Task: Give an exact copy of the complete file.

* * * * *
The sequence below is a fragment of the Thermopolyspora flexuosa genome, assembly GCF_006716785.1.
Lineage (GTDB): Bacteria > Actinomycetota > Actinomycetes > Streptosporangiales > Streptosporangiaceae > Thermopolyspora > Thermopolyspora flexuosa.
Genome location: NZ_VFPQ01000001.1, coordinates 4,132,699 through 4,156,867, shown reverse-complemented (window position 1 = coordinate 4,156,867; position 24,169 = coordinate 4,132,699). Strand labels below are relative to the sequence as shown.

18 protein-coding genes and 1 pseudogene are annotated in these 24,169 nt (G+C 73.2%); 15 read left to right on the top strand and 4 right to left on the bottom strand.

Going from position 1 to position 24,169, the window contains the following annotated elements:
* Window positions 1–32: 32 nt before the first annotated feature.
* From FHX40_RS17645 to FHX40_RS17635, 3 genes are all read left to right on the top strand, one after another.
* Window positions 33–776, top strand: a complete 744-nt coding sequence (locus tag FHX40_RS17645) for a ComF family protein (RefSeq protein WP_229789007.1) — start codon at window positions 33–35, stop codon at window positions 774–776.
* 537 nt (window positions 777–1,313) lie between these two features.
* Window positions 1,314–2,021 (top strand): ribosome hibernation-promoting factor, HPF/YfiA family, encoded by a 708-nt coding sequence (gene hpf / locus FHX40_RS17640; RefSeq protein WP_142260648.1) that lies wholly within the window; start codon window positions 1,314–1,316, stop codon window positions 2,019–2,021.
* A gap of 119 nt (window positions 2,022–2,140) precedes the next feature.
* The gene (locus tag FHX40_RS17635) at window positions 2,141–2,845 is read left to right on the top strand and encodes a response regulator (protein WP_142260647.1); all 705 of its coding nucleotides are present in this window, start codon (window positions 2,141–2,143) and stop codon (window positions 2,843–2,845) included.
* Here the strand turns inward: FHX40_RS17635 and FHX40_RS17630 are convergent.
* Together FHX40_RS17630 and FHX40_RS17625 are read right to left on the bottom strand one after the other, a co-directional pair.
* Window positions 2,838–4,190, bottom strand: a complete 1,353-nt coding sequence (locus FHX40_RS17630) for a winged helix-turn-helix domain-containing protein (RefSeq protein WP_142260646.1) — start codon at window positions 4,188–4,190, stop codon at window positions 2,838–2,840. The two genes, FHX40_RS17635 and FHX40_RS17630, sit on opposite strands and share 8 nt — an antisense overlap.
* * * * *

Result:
The sequence below is a fragment of the Thermopolyspora flexuosa genome, assembly GCF_006716785.1.
Lineage (GTDB): Bacteria > Actinomycetota > Actinomycetes > Streptosporangiales > Streptosporangiaceae > Thermopolyspora > Thermopolyspora flexuosa.
Genome location: NZ_VFPQ01000001.1, coordinates 4,132,699 through 4,156,867, shown reverse-complemented (window position 1 = coordinate 4,156,867; position 24,169 = coordinate 4,132,699). Strand labels below are relative to the sequence as shown.

18 protein-coding genes and 1 pseudogene are annotated in these 24,169 nt (G+C 73.2%); 15 read left to right on the top strand and 4 right to left on the bottom strand.

Going from position 1 to position 24,169, the window contains the following annotated elements:
* Window positions 1–32: 32 nt before the first annotated feature.
* From FHX40_RS17645 to FHX40_RS17635, 3 genes are all read left to right on the top strand, one after another.
* Window positions 33–776, top strand: a complete 744-nt coding sequence (locus tag FHX40_RS17645) for a ComF family protein (RefSeq protein WP_229789007.1) — start codon at window positions 33–35, stop codon at window positions 774–776.
* 537 nt (window positions 777–1,313) lie between these two features.
* Window positions 1,314–2,021 (top strand): ribosome hibernation-promoting factor, HPF/YfiA family, encoded by a 708-nt coding sequence (gene hpf / locus FHX40_RS17640; RefSeq protein WP_142260648.1) that lies wholly within the window; start codon window positions 1,314–1,316, stop codon window positions 2,019–2,021.
* A gap of 119 nt (window positions 2,022–2,140) precedes the next feature.
* The gene (locus tag FHX40_RS17635) at window positions 2,141–2,845 is read left to right on the top strand and encodes a response regulator (protein WP_142260647.1); all 705 of its coding nucleotides are present in this window, start codon (window positions 2,141–2,143) and stop codon (window positions 2,843–2,845) included.
* Here the strand turns inward: FHX40_RS17635 and FHX40_RS17630 are convergent.
* Together FHX40_RS17630 and FHX40_RS17625 are read right to left on the bottom strand one after the other, a co-directional pair.
* Window positions 2,838–4,190, bottom strand: a complete 1,353-nt coding sequence (locus FHX40_RS17630) for a winged helix-turn-helix domain-containing protein (RefSeq protein WP_142260646.1) — start codon at window positions 4,188–4,190, stop codon at window positions 2,838–2,840. The two genes, FHX40_RS17635 and FHX40_RS17630, sit on opposite strands and share 8 nt — an antisense overlap.